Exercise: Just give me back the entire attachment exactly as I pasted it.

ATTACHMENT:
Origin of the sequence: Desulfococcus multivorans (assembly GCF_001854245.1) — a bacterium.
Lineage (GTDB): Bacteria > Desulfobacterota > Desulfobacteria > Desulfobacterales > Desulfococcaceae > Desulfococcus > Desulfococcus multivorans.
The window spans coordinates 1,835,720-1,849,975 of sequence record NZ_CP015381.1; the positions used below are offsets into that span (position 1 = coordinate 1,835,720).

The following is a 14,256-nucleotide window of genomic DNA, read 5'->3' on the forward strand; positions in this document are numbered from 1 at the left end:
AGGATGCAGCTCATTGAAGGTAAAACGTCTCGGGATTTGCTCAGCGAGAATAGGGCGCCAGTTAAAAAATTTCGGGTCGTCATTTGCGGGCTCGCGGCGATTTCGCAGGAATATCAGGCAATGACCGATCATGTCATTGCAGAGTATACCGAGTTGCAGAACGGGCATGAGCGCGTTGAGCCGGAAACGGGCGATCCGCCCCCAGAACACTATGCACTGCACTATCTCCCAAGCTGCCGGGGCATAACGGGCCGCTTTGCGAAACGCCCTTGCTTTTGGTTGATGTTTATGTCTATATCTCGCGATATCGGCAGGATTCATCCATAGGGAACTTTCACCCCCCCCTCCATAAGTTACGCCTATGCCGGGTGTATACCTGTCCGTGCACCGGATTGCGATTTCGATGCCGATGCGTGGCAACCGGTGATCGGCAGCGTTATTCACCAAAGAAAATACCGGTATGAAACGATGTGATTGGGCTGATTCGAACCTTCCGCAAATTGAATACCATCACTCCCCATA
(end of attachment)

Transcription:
Origin of the sequence: Desulfococcus multivorans (assembly GCF_001854245.1) — a bacterium.
Lineage (GTDB): Bacteria > Desulfobacterota > Desulfobacteria > Desulfobacterales > Desulfococcaceae > Desulfococcus > Desulfococcus multivorans.
The window spans coordinates 1,835,720-1,849,975 of sequence record NZ_CP015381.1; the positions used below are offsets into that span (position 1 = coordinate 1,835,720).

The following is a 14,256-nucleotide window of genomic DNA, read 5'->3' on the forward strand; positions in this document are numbered from 1 at the left end:
AGGATGCAGCTCATTGAAGGTAAAACGTCTCGGGATTTGCTCAGCGAGAATAGGGCGCCAGTTAAAAAATTTCGGGTCGTCATTTGCGGGCTCGCGGCGATTTCGCAGGAATATCAGGCAATGACCGATCATGTCATTGCAGAGTATACCGAGTTGCAGAACGGGCATGAGCGCGTTGAGCCGGAAACGGGCGATCCGCCCCCAGAACACTATGCACTGCACTATCTCCCAAGCTGCCGGGGCATAACGGGCCGCTTTGCGAAACGCCCTTGCTTTTGGTTGATGTTTATGTCTATATCTCGCGATATCGGCAGGATTCATCCATAGGGAACTTTCACCCCCCCCTCCATAAGTTACGCCTATGCCGGGTGTATACCTGTCCGTGCACCGGATTGCGATTTCGATGCCGATGCGTGGCAACCGGTGATCGGCAGCGTTATTCACCAAAGAAAATACCGGTATGAAACGATGTGATTGGGCTGATTCGAACCTTCCGCAAATTGAATACCATCACTCCCCATA